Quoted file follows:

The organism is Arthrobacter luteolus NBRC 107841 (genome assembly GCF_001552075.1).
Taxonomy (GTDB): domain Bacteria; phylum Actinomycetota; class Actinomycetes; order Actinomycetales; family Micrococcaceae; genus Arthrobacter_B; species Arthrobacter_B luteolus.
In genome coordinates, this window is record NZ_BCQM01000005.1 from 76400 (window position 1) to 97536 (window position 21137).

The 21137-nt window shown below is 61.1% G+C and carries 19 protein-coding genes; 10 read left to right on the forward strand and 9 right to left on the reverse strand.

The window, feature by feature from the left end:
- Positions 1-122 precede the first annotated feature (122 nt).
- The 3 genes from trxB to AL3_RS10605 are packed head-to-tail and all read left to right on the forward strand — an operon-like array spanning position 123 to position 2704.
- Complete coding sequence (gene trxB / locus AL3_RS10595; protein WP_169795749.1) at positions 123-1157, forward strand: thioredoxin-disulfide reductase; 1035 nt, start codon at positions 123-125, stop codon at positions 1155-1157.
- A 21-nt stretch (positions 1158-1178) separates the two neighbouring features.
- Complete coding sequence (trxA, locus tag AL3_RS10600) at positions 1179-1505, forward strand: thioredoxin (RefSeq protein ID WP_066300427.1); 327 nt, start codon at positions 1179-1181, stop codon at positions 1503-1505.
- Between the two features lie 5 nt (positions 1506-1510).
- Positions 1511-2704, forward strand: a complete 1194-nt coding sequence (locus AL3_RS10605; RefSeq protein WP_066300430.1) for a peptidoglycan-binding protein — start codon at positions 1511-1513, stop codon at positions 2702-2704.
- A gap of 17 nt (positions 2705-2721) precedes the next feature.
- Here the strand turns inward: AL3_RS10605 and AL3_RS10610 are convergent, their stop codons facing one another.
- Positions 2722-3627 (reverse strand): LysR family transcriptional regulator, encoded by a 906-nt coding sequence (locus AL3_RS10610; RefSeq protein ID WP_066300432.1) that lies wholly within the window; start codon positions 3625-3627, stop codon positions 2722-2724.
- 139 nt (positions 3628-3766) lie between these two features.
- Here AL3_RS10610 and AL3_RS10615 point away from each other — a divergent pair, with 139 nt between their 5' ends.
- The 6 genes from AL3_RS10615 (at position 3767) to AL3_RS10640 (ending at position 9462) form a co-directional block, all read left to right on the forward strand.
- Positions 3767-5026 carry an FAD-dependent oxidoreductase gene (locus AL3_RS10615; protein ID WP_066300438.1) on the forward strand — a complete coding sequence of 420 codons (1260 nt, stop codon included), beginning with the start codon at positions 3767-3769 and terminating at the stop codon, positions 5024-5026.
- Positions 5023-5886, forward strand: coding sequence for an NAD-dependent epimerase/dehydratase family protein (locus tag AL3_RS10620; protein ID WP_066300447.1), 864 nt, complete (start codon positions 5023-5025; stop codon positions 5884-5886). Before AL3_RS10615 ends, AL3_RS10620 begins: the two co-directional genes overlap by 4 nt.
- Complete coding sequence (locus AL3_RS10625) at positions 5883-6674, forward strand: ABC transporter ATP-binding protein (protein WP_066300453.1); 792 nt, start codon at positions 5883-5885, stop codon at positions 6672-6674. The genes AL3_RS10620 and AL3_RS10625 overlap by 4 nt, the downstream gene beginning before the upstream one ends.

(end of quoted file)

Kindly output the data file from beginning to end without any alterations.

The organism is Arthrobacter luteolus NBRC 107841 (genome assembly GCF_001552075.1).
Taxonomy (GTDB): domain Bacteria; phylum Actinomycetota; class Actinomycetes; order Actinomycetales; family Micrococcaceae; genus Arthrobacter_B; species Arthrobacter_B luteolus.
In genome coordinates, this window is record NZ_BCQM01000005.1 from 76400 (window position 1) to 97536 (window position 21137).

The 21137-nt window shown below is 61.1% G+C and carries 19 protein-coding genes; 10 read left to right on the forward strand and 9 right to left on the reverse strand.

The window, feature by feature from the left end:
- Positions 1-122 precede the first annotated feature (122 nt).
- The 3 genes from trxB to AL3_RS10605 are packed head-to-tail and all read left to right on the forward strand — an operon-like array spanning position 123 to position 2704.
- Complete coding sequence (gene trxB / locus AL3_RS10595; protein WP_169795749.1) at positions 123-1157, forward strand: thioredoxin-disulfide reductase; 1035 nt, start codon at positions 123-125, stop codon at positions 1155-1157.
- A 21-nt stretch (positions 1158-1178) separates the two neighbouring features.
- Complete coding sequence (trxA, locus tag AL3_RS10600) at positions 1179-1505, forward strand: thioredoxin (RefSeq protein ID WP_066300427.1); 327 nt, start codon at positions 1179-1181, stop codon at positions 1503-1505.
- Between the two features lie 5 nt (positions 1506-1510).
- Positions 1511-2704, forward strand: a complete 1194-nt coding sequence (locus AL3_RS10605; RefSeq protein WP_066300430.1) for a peptidoglycan-binding protein — start codon at positions 1511-1513, stop codon at positions 2702-2704.
- A gap of 17 nt (positions 2705-2721) precedes the next feature.
- Here the strand turns inward: AL3_RS10605 and AL3_RS10610 are convergent, their stop codons facing one another.
- Positions 2722-3627 (reverse strand): LysR family transcriptional regulator, encoded by a 906-nt coding sequence (locus AL3_RS10610; RefSeq protein ID WP_066300432.1) that lies wholly within the window; start codon positions 3625-3627, stop codon positions 2722-2724.
- 139 nt (positions 3628-3766) lie between these two features.
- Here AL3_RS10610 and AL3_RS10615 point away from each other — a divergent pair, with 139 nt between their 5' ends.
- The 6 genes from AL3_RS10615 (at position 3767) to AL3_RS10640 (ending at position 9462) form a co-directional block, all read left to right on the forward strand.
- Positions 3767-5026 carry an FAD-dependent oxidoreductase gene (locus AL3_RS10615; protein ID WP_066300438.1) on the forward strand — a complete coding sequence of 420 codons (1260 nt, stop codon included), beginning with the start codon at positions 3767-3769 and terminating at the stop codon, positions 5024-5026.
- Positions 5023-5886, forward strand: coding sequence for an NAD-dependent epimerase/dehydratase family protein (locus tag AL3_RS10620; protein ID WP_066300447.1), 864 nt, complete (start codon positions 5023-5025; stop codon positions 5884-5886). Before AL3_RS10615 ends, AL3_RS10620 begins: the two co-directional genes overlap by 4 nt.
- Complete coding sequence (locus AL3_RS10625) at positions 5883-6674, forward strand: ABC transporter ATP-binding protein (protein WP_066300453.1); 792 nt, start codon at positions 5883-5885, stop codon at positions 6672-6674. The genes AL3_RS10620 and AL3_RS10625 overlap by 4 nt, the downstream gene beginning before the upstream one ends.